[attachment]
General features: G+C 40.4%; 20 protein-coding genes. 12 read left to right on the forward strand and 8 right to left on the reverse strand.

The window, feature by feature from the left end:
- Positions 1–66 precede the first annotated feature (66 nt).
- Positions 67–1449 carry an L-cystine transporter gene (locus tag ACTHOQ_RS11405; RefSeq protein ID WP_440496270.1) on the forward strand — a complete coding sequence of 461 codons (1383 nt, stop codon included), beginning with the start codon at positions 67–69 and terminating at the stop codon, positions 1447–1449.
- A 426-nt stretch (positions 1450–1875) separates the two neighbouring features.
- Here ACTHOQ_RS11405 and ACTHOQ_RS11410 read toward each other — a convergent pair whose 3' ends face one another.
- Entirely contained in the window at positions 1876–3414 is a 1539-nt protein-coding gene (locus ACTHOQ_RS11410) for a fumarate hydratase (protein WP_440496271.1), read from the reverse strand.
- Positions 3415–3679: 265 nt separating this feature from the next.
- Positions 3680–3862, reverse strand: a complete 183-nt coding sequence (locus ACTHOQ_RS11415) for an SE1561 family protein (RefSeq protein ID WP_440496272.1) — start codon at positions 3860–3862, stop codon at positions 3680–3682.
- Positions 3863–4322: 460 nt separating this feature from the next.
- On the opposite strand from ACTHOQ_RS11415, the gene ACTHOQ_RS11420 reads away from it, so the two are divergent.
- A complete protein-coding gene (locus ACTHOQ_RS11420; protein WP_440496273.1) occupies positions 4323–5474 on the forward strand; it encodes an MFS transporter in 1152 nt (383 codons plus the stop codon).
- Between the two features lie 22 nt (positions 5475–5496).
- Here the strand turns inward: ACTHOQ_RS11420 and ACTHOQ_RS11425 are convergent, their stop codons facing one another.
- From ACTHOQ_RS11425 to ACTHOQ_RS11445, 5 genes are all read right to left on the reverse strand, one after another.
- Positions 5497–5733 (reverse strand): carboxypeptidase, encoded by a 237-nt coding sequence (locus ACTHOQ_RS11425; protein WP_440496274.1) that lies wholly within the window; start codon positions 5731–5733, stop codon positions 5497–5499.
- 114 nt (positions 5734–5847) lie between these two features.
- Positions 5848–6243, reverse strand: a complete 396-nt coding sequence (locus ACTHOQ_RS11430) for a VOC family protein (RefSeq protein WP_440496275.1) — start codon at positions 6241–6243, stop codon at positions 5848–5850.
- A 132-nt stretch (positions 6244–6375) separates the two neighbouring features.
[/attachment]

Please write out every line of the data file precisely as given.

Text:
General features: G+C 40.4%; 20 protein-coding genes. 12 read left to right on the forward strand and 8 right to left on the reverse strand.

The window, feature by feature from the left end:
- Positions 1–66 precede the first annotated feature (66 nt).
- Positions 67–1449 carry an L-cystine transporter gene (locus tag ACTHOQ_RS11405; RefSeq protein ID WP_440496270.1) on the forward strand — a complete coding sequence of 461 codons (1383 nt, stop codon included), beginning with the start codon at positions 67–69 and terminating at the stop codon, positions 1447–1449.
- A 426-nt stretch (positions 1450–1875) separates the two neighbouring features.
- Here ACTHOQ_RS11405 and ACTHOQ_RS11410 read toward each other — a convergent pair whose 3' ends face one another.
- Entirely contained in the window at positions 1876–3414 is a 1539-nt protein-coding gene (locus ACTHOQ_RS11410) for a fumarate hydratase (protein WP_440496271.1), read from the reverse strand.
- Positions 3415–3679: 265 nt separating this feature from the next.
- Positions 3680–3862, reverse strand: a complete 183-nt coding sequence (locus ACTHOQ_RS11415) for an SE1561 family protein (RefSeq protein ID WP_440496272.1) — start codon at positions 3860–3862, stop codon at positions 3680–3682.
- Positions 3863–4322: 460 nt separating this feature from the next.
- On the opposite strand from ACTHOQ_RS11415, the gene ACTHOQ_RS11420 reads away from it, so the two are divergent.
- A complete protein-coding gene (locus ACTHOQ_RS11420; protein WP_440496273.1) occupies positions 4323–5474 on the forward strand; it encodes an MFS transporter in 1152 nt (383 codons plus the stop codon).
- Between the two features lie 22 nt (positions 5475–5496).
- Here the strand turns inward: ACTHOQ_RS11420 and ACTHOQ_RS11425 are convergent, their stop codons facing one another.
- From ACTHOQ_RS11425 to ACTHOQ_RS11445, 5 genes are all read right to left on the reverse strand, one after another.
- Positions 5497–5733 (reverse strand): carboxypeptidase, encoded by a 237-nt coding sequence (locus ACTHOQ_RS11425; protein WP_440496274.1) that lies wholly within the window; start codon positions 5731–5733, stop codon positions 5497–5499.
- 114 nt (positions 5734–5847) lie between these two features.
- Positions 5848–6243, reverse strand: a complete 396-nt coding sequence (locus ACTHOQ_RS11430) for a VOC family protein (RefSeq protein WP_440496275.1) — start codon at positions 6241–6243, stop codon at positions 5848–5850.
- A 132-nt stretch (positions 6244–6375) separates the two neighbouring features.